Trading Card Game was subsequently released to the US and Europe in 2000. The game included digital versions cards from the original set of cards and the first two expansions (Jungle and Fossil), as well as several cards exclusive to the game. A Japan-exclusive sequel was released in 2001.[57] Manga Main article: List of Pokémon
Pokémon
manga There are various Pokémon
Pokémon
manga series, four of which were released in English by Viz Media, and seven of them released in English by Chuang Yi. The manga series vary from game-based series to being based on the anime and the Trading Card Game. Original stories have also been published. As there are several series created by different authors most Pokémon
Pokémon
manga series differ greatly from each other and other media, such as the anime. Pokémon
Pokémon
Pocket Monsters
Pocket Monsters
and Pokémon Adventures are the only two manga never stopped since the first generation.

Manga
Manga
released in English

The Electric Tale of Pikachu
Pikachu
(a.k.a. Dengeki Pikachu), a shōnen manga created by Toshihiro Ono. It was divided into four tankōbon, each given a separate title in the North American and English Singapore versions: The Electric Tale of Pikachu, Pikachu
Pikachu
Shocks Back, Electric Pikachu
Pikachu
Boogaloo, and Surf's Up, Pikachu. The series is based loosely on the anime. Pokémon
Pokémon
Adventures ( Pocket Monsters
Pocket Monsters
SPECIAL in Japan) by Hidenori Kusaka (story), Mato (art formerly), and Satoshi Yamamoto (art currently), the most popular Pokémon
Pokémon
manga based on the video games. The story series around the Pokémon
Pokémon
Trainers who called "Pokédex holders". Magical Pokémon
Pokémon
Journey (a.k.a. Pocket Monsters
Pocket Monsters
PiPiPi ★ Adventures), a shōjo manga Pikachu
Pikachu
Meets the Press (newspaper style comics, not released by Chuang Yi) Ash & Pikachu
Pikachu
(a.k.a. Satoshi to Pikachu, not released by Viz) Pokémon
Pokémon
Gold & Silver (not released by Viz) Pokémon
Pokémon
Ruby-Sapphire and Pokémon
Pokémon
Pocket Monsters
Pocket Monsters
(not released by Viz) Pokémon: Jirachi Wish Maker (not released by Viz) Pokémon: Destiny Deoxys
Deoxys
(not released by Viz) Pokémon: Lucario and the Mystery of Mew (the third movie-to-comic adaptation) Pokémon
Pokémon
Ranger and the Temple of the Sea[58] (the fourth movie-to-comic adaption) Pokémon
Pokémon
Diamond and Pearl Adventure! Pokémon
Pokémon
Adventures: Diamond and Pearl / Platinum[59] Pokémon: The Rise of Darkrai[60] (the fifth movie-to-comic adaption) Pokémon: Giratina and the Sky Warrior[61] (the sixth movie-to-comic adaption) Pokémon: Arceus
Arceus
and the Jewel of Life[62] (the seventh movie-to-comic adaption) Pokémon: Zoroark: Master of Illusions[63] (the eighth movie-to-comic adaption) Pokémon
Pokémon
The Movie: White: Victini
Victini
and Zekrom[64] (the ninth movie-to-comic adaption) Pokémon
Pokémon
Black and White[65][66][67][68][69][70][71]

Manga
Manga
not released in English

Pokémon
Pokémon
Pocket Monsters
Pocket Monsters
by Kosaku Anakubo, the first Pokémon
Pokémon
manga. It is chiefly a gag manga series stars a Pokémon
Pokémon
Trainer named Red, his rude Clefairy, and Pikachu. Pokémon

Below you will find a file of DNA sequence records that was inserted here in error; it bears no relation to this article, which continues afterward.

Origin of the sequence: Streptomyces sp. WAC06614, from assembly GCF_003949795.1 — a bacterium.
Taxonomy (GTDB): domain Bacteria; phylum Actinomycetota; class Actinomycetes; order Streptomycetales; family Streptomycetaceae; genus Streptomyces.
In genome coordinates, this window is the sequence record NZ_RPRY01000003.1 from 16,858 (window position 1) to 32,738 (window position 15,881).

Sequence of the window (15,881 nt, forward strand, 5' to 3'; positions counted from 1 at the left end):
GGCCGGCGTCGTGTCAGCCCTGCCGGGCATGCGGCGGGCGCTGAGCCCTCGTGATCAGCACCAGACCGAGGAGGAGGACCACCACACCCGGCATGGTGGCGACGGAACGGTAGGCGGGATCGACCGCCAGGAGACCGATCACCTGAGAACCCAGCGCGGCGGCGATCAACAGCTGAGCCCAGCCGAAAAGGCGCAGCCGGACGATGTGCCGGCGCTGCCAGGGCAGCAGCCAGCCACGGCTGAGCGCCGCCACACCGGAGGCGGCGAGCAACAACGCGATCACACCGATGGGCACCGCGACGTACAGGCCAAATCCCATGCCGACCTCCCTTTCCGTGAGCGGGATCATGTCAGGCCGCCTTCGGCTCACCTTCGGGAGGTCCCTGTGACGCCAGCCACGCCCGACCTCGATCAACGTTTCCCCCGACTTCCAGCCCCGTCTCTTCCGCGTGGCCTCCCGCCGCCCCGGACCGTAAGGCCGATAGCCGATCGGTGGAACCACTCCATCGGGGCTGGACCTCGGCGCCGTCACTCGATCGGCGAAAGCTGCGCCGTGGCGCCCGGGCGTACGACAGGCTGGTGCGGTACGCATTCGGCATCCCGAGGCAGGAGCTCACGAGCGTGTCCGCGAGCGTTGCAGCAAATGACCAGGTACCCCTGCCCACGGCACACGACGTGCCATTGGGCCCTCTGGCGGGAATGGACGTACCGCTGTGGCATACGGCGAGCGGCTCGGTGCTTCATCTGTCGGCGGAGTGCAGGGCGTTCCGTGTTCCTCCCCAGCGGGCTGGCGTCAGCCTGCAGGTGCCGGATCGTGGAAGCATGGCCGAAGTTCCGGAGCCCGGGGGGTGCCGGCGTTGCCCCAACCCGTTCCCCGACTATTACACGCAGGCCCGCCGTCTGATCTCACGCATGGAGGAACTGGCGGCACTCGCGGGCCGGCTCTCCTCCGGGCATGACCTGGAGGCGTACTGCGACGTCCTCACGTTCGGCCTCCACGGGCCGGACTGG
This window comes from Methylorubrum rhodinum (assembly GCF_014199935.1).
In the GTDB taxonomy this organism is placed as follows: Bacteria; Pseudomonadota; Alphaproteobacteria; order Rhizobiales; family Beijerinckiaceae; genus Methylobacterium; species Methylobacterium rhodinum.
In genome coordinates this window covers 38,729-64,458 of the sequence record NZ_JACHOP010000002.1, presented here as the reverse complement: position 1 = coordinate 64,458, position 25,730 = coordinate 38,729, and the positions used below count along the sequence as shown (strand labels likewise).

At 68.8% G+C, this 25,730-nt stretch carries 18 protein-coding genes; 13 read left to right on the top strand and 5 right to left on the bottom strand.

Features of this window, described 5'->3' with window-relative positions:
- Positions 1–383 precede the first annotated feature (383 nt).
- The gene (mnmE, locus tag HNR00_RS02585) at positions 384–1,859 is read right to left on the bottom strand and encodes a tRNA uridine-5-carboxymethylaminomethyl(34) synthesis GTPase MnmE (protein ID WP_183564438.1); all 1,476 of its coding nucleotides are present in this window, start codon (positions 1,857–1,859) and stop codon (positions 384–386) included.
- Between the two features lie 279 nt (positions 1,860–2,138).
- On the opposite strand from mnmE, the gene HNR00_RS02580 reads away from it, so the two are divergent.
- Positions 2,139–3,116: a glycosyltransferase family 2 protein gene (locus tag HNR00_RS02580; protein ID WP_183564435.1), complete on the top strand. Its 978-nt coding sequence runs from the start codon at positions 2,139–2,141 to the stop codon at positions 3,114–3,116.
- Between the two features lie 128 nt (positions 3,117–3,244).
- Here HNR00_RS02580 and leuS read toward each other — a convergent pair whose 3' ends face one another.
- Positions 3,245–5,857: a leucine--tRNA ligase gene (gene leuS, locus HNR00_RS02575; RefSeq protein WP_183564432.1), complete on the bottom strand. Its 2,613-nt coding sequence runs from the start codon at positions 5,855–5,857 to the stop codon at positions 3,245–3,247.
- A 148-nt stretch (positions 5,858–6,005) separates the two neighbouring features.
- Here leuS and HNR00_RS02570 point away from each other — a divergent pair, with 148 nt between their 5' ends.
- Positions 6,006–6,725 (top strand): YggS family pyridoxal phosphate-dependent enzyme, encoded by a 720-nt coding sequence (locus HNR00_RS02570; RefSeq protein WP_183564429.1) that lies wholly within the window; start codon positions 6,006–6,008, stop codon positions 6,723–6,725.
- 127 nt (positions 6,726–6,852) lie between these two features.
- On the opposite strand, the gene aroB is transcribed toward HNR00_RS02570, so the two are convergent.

Pokémon
Card ni Natta Wake (How I Became a Pokémon
Pokémon
Card) by Kagemaru Himeno, an artist for the Trading Card Game. There are six volumes and each includes a special promotional card. The stories tell the tales of the art behind some of Himeno's cards. Pokémon
Pokémon
Get aa ze! by Miho Asada Pocket Monsters
Pocket Monsters
Chamo-Chamo ★ Pretty ♪ by Yumi Tsukirino, who also made Magical Pokémon
Pokémon
Journey. Pokémon
Pokémon
Card Master Pocket Monsters
Pocket Monsters
Emerald Chōsen!! Battle Frontier by Ihara Shigekatsu Pocket Monsters
Pocket Monsters
Zensho by Satomi Nakamura

Monopoly A Monopoly board game was released in August 2014.[72] Criticism and controversy Morality and religious beliefs Pokémon
Pokémon
has been criticized by some Christians over perceived occult and violent themes and the concept of " Pokémon
Pokémon
evolution", which they feel goes against the Biblical creation account in Genesis.[73] However, Sat2000, a satellite television station based in Vatican City, has countered that the Pokémon
Pokémon
Trading Card Game and video games are "full of inventive imagination" and have no "harmful moral side effects".[74][75] In the United Kingdom, the "Christian Power Cards" game was introduced in 1999 by David Tate who stated, "Some people aren't happy with Pokémon
Pokémon
and want an alternative, others just want Christian games." The game was similar to the Pokémon
Pokémon
Trading Card Game but used Biblical figures.[76] In 1999, Nintendo
Nintendo
stopped manufacturing the Japanese version of the "Koga's Ninja Trick" trading card because it depicted a manji, a traditionally Buddhist
Buddhist
symbol with no negative connotations. The Jewish
Jewish
civil rights group Anti-Defamation League
Anti-Defamation League
complained because the symbol is the reverse of a swastika, which is considered offensive to Jewish
Jewish
people. The cards were intended for sale in Japan
Japan
only, but the popularity of Pokémon
Pokémon
led to importation into the United States with approval from Nintendo. The Anti-Defamation League
Anti-Defamation League
understood that the issue symbol was not intended to offend and acknowledged the sensitivity that Nintendo
Nintendo
showed by removing the product.[77] In 1999, two nine-year-old boys from Merrick, New York
Merrick, New York
sued Nintendo because they claimed the Pokémon
Pokémon
Trading Card Game caused their problematic gambling.[78] In 2001, Saudi Arabia
Saudi Arabia
banned Pokémon
Pokémon
games and cards, alleging that the franchise promoted Zionism
Zionism